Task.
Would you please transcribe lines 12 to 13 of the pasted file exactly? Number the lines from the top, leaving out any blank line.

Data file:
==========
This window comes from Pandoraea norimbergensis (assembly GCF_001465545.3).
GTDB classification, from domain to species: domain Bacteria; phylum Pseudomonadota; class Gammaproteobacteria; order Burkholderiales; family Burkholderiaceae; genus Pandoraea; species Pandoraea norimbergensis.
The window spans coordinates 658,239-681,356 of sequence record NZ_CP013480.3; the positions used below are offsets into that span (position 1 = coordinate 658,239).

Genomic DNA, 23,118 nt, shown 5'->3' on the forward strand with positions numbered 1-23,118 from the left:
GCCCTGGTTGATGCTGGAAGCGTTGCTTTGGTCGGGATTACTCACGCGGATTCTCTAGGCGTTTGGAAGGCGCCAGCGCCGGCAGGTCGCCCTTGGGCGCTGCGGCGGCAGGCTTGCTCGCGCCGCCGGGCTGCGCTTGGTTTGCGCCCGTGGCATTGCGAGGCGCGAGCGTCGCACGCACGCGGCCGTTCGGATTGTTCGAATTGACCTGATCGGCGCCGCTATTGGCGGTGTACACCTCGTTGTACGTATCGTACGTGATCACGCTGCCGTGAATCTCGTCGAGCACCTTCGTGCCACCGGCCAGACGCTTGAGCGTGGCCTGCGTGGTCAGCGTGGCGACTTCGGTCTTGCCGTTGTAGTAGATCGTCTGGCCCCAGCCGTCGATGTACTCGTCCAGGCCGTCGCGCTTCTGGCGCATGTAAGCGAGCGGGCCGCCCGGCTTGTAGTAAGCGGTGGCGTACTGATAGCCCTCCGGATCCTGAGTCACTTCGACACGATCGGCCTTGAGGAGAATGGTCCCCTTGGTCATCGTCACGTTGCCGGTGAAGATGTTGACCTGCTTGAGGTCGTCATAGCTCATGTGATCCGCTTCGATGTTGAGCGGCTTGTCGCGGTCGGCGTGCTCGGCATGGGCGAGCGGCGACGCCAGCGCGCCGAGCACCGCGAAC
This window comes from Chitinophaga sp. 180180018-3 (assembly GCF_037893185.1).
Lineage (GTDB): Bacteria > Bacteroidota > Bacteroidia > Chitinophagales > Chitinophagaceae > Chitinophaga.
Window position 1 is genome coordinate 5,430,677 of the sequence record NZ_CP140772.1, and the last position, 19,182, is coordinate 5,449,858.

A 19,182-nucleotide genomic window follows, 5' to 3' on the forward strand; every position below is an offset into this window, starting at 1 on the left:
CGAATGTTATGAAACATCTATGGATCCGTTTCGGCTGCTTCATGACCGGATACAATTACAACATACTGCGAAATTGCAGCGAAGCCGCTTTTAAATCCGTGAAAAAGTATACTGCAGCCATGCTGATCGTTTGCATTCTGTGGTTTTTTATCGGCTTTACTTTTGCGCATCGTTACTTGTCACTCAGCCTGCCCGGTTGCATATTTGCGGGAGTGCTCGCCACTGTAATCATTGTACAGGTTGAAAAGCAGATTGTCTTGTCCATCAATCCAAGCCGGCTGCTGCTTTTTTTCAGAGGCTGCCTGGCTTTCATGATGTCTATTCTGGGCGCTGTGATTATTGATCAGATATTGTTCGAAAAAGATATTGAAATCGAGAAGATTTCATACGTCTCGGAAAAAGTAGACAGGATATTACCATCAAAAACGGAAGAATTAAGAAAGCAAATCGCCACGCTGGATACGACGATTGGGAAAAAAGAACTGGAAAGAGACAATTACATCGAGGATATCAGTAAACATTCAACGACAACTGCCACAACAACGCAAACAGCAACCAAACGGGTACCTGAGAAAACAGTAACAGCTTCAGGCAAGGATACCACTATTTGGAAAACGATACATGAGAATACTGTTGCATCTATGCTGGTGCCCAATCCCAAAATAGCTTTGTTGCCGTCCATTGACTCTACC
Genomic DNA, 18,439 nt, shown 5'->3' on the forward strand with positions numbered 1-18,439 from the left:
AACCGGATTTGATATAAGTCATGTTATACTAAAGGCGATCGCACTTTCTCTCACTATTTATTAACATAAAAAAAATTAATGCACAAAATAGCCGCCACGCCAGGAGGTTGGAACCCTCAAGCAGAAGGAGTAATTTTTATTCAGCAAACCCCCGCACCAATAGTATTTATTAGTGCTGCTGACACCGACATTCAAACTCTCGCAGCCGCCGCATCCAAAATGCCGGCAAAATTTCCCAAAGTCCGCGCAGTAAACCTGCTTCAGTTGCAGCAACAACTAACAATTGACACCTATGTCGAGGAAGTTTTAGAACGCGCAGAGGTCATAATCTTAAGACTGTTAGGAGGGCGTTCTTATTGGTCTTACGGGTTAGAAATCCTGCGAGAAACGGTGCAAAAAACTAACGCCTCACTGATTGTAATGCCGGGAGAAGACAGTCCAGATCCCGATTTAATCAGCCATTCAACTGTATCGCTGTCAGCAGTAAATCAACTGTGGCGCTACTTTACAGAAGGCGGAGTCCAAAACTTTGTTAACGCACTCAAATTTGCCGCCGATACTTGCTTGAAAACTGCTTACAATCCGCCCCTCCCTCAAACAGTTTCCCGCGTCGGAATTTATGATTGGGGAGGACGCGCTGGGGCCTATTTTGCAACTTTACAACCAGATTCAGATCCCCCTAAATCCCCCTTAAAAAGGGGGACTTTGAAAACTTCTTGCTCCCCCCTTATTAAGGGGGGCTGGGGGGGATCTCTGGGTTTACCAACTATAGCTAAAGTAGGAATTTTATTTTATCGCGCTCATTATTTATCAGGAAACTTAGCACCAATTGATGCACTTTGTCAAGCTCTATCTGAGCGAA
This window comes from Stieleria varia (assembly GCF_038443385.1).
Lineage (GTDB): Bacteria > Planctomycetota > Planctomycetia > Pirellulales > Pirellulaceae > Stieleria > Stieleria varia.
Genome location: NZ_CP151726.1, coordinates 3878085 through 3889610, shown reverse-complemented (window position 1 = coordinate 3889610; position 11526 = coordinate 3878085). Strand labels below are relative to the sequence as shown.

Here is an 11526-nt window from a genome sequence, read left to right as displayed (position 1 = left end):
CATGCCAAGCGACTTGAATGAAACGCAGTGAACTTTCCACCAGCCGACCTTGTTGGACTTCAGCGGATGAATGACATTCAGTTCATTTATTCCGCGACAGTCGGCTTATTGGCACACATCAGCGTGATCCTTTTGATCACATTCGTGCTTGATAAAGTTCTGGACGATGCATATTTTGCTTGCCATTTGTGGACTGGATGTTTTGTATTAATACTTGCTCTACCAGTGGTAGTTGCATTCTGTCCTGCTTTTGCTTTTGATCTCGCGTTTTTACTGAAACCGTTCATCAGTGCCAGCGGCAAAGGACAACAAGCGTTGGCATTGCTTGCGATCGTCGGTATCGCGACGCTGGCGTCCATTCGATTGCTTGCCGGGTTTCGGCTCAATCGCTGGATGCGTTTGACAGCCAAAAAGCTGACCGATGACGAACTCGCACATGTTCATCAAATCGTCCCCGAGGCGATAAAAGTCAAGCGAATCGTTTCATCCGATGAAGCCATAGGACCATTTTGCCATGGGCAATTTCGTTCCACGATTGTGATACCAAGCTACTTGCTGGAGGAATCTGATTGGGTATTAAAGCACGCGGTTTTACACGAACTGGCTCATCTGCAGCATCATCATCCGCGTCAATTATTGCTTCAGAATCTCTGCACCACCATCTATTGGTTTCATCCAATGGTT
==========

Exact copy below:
AACCGGATTTGATATAAGTCATGTTATACTAAAGGCGATCGCACTTTCTCTCACTATTTATTAACATAAAAAAAATTAATGCACAAAATAGCCGCCACGCCAGGAGGTTGGAACCCTCAAGCAGAAGGAGTAATTTTTATTCAGCAAACCCCCGCACCAATAGTATTTATTAGTGCTGCTGACACCGACATTCAAACTCTCGCAGCCGCCGCATCCAAAATGCCGGCAAAATTTCCCAAAGTCCGCGCAGTAAACCTGCTTCAGTTGCAGCAACAACTAACAATTGACACCTATGTCGAGGAAGTTTTAGAACGCGCAGAGGTCATAATCTTAAGACTGTTAGGAGGGCGTTCTTATTGGTCTTACGGGTTAGAAATCCTGCGAGAAACGGTGCAAAAAACTAACGCCTCACTGATTGTAATGCCGGGAGAAGACAGTCCAGATCCCGATTTAATCAGCCATTCAACTGTATCGCTGTCAGCAGTAAATCAACTGTGGCGCTACTTTACAGAAGGCGGAGTCCAAAACTTTGTTAACGCACTCAAATTTGCCGCCGATACTTGCTTGAAAACTGCTTACAATCCGCCCCTCCCTCAAACAGTTTCCCGCGTCGGAATTTATGATTGGGGAGGACGCGCTGGGGCCTATTTTGCAACTTTACAACCAGATTCAGATCCCCCTAAATCCCCCTTAAAAAGGGGGACTTTGAAAACTTCTTGCTCCCCCCTTATTAAGGGGGGCTGGGGGGGATCTCTGGGTTTACCAACTATAGCTAAAGTAGGAATTTTATTTTATCGCGCTCATTATTTATCAGGAAACTTAGCACCAATTGATGCACTTTGTCAAGCTCTATCTGAGCGAA
This window comes from Stieleria varia (assembly GCF_038443385.1).